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Magnum

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The songwriting and innovation barometer may not be as high on this LP as it is on early-'70s discs by Sly & the Family Stone, Parliament-Funkadelic, Miles Davis, and Santana -- all of whom Magnum bear slight to strong resemblance to, at one point or another. Yet it's a pretty solid effort, and a reminder of a brief time when black music effectively synthesized R&B with numerous progressive trends while remaining both optimistic and street-smart. The collision of influences makes itself known right from the opening "Evolution," with its celebratory/revolutionary lyrics, solid funk groove, James Brown-like horns, bongos, distorted hard rock guitar riffs, and intricate sailing background harmonies. The dragging beats and druggy ambience of "Your Mind" should recall Sly Stone's There's a Riot Goin' On period to many listeners. The wacky hallucinogenic sex sentiments of "Natural Juices" wouldn't sound too out of place in George Clinton's world, with its spaced-out narration: "some people get off on a needle...then there is a thumb and blanket. But the ultimate pacifier is a warm, wet nipple." "Witch Doctor's Brew" and the more impressive, ten-minute "Composition Seven," by contrast, make much use of Miles Davis-ish jazz-rock fusion keyboards in their groove-oriented, jammy passages, the latter tune boosted by an irresistible Latin beat. The album was entirely overlooked in comparison to the more famous artists mining the same grooves, both when it was made and when such sounds have come back into fashion. And it absolutely demands a hearing by anyone who digs these sorts of combinations, even if the group were not as original as the giants of the genre.
© Richie Unterberger /TiVo

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Magnum

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1
Evolution
00:05:50

Magnum, Artist, MainArtist

2000 Jamie Record Co. 2000 Jamie Record Co.

2
Your Mind
00:03:59

Magnum, Artist, MainArtist

2000 Jamie Record Co. 2000 Jamie Record Co.

3
Natural Juices
00:06:39

Magnum, Artist, MainArtist

2000 Jamie Record Co. 2000 Jamie Record Co.

4
It's the Music That Makes Us Do It
00:04:01

Magnum, Artist, MainArtist

2000 Jamie Record Co. 2000 Jamie Record Co.

5
Witch Doctor's Brew
00:07:27

Magnum, Artist, MainArtist

2000 Jamie Record Co. 2000 Jamie Record Co.

6
Funky Junky
00:05:16

Magnum, Artist, MainArtist

2000 Jamie Record Co. 2000 Jamie Record Co.

7
Composition Seven
00:09:57

Magnum, Artist, MainArtist

2000 Jamie Record Co. 2000 Jamie Record Co.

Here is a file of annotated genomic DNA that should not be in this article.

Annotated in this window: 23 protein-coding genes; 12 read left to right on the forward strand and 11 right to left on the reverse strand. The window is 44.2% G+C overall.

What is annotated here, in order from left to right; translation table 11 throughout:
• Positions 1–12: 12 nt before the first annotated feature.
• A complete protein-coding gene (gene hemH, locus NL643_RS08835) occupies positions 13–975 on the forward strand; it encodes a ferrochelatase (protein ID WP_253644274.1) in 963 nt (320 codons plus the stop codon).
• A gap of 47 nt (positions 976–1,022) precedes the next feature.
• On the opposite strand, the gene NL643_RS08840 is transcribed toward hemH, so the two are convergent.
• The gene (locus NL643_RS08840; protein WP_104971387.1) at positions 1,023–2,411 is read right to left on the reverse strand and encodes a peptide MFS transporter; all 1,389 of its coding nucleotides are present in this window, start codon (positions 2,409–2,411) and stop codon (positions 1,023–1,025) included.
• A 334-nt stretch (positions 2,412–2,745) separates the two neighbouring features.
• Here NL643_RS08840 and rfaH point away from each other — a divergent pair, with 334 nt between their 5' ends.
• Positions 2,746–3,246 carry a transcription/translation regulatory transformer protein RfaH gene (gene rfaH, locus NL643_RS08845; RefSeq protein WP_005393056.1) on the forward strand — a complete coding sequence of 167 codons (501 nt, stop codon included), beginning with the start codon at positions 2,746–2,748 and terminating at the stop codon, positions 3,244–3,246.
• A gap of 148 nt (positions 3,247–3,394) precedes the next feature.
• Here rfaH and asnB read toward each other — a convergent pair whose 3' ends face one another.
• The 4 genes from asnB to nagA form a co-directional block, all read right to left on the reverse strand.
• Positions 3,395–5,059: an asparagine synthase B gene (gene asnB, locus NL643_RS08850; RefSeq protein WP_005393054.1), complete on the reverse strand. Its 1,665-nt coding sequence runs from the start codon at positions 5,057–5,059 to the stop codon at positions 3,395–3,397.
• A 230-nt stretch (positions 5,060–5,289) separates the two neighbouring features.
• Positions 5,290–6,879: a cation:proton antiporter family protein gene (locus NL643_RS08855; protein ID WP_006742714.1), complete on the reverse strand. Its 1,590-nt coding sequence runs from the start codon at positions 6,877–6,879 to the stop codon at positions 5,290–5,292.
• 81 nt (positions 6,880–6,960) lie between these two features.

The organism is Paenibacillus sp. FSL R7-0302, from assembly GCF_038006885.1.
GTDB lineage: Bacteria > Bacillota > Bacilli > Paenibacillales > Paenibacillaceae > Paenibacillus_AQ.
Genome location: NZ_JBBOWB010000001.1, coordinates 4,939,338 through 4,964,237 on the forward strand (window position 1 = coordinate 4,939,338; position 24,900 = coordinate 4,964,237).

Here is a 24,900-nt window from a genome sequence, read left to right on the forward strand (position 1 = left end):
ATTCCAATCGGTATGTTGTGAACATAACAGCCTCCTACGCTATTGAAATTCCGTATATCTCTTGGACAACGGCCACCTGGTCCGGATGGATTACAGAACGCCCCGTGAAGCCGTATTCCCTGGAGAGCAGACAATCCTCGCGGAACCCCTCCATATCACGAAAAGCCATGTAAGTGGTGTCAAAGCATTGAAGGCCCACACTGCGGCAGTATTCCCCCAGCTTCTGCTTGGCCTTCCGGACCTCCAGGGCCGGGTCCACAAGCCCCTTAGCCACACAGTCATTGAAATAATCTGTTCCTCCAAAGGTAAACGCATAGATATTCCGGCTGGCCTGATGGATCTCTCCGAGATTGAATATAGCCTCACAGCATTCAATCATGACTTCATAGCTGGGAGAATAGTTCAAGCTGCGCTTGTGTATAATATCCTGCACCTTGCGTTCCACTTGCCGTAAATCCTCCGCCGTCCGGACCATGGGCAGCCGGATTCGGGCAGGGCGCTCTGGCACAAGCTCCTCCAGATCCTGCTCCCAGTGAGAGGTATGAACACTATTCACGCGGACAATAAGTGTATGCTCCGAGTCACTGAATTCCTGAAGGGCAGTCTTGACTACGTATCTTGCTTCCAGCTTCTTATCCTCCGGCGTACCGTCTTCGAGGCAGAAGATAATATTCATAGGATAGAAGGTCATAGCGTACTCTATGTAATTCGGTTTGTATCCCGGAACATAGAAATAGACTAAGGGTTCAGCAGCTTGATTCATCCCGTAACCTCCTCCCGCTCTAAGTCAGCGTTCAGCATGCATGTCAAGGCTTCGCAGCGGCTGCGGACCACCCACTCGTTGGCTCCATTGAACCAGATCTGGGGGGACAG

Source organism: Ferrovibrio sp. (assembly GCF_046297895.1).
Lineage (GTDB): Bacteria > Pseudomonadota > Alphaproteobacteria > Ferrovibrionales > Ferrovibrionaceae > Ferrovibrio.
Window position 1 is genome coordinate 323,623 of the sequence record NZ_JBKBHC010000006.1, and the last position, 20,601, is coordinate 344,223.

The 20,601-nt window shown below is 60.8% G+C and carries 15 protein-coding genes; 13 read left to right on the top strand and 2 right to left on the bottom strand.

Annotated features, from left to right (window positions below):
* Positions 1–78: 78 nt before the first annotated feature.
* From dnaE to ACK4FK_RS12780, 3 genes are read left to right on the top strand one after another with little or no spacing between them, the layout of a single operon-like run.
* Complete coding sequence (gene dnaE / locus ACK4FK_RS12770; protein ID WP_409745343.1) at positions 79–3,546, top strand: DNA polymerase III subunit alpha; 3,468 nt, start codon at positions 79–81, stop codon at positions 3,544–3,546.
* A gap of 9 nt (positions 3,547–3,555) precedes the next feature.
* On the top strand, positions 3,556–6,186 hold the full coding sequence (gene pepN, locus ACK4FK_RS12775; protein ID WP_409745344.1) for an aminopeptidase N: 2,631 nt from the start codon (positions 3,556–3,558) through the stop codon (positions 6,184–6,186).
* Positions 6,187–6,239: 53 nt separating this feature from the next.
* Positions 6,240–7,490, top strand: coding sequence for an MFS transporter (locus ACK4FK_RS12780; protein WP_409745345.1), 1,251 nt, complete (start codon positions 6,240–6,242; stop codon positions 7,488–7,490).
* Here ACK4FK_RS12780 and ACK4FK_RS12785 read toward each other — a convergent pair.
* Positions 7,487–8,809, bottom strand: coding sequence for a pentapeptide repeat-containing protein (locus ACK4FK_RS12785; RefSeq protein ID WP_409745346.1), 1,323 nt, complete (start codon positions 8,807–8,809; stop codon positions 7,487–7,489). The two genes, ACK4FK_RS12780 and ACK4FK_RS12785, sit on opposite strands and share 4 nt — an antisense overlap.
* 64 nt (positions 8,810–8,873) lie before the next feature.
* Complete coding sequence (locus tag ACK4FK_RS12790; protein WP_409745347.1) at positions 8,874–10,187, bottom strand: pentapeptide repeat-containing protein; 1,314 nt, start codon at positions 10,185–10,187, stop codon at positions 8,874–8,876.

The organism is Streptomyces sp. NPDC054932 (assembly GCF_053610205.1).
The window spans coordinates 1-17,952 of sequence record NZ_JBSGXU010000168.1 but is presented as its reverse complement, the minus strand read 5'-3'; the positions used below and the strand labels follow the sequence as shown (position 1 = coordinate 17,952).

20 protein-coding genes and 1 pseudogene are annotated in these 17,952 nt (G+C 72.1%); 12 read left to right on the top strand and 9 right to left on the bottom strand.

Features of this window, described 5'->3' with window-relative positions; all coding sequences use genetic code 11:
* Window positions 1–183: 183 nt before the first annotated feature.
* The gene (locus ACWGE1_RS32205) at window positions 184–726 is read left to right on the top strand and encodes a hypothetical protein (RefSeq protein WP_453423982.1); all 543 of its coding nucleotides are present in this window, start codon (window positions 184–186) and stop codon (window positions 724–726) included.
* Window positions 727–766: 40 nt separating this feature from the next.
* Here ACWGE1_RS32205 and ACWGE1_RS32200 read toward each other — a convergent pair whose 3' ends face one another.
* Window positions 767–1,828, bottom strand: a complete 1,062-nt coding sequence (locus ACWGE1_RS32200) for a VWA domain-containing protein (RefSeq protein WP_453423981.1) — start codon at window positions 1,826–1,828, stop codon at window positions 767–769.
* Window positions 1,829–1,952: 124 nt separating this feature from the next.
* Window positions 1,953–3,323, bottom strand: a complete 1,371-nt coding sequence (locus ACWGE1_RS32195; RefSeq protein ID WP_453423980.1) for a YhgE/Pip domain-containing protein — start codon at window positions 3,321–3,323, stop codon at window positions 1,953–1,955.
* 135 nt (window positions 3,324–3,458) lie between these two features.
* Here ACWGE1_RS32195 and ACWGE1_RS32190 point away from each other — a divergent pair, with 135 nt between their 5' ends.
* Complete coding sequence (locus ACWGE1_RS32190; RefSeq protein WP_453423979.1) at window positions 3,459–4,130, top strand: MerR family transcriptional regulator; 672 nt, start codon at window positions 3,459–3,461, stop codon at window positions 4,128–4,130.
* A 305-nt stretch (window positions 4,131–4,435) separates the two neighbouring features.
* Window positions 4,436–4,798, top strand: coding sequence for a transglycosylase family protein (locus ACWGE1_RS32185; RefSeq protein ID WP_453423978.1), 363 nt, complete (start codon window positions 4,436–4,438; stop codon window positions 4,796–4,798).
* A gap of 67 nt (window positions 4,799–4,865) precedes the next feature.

Album Description

The songwriting and innovation barometer may not be as high on this LP as it is on early-'70s discs by Sly & the Family Stone, Parliament-Funkadelic, Miles Davis, and Santana -- all of whom Magnum bear slight to strong resemblance to, at one point or another. Yet it's a pretty solid effort, and a reminder of a brief time when black music effectively synthesized R&B with numerous progressive trends while remaining both optimistic and street-smart. The collision of influences makes itself known right from the opening "Evolution," with its celebratory/revolutionary lyrics, solid funk groove, James Brown-like horns, bongos, distorted hard rock guitar riffs, and intricate sailing background harmonies. The dragging beats and druggy ambience of "Your Mind" should recall Sly Stone's There's a Riot Goin' On period to many listeners. The wacky hallucinogenic sex sentiments of "Natural Juices" wouldn't sound too out of place in George Clinton's world, with its spaced-out narration: "some people get off on a needle...then there is a thumb and blanket. But the ultimate pacifier is a warm, wet nipple." "Witch Doctor's Brew" and the more impressive, ten-minute "Composition Seven," by contrast, make much use of Miles Davis-ish jazz-rock fusion keyboards in their groove-oriented, jammy passages, the latter tune boosted by an irresistible Latin beat. The album was entirely overlooked in comparison to the more famous artists mining the same grooves, both when it was made and when such sounds have come back into fashion. And it absolutely demands a hearing by anyone who digs these sorts of combinations, even if the group were not as original as the giants of the genre.
© Richie Unterberger /TiVo

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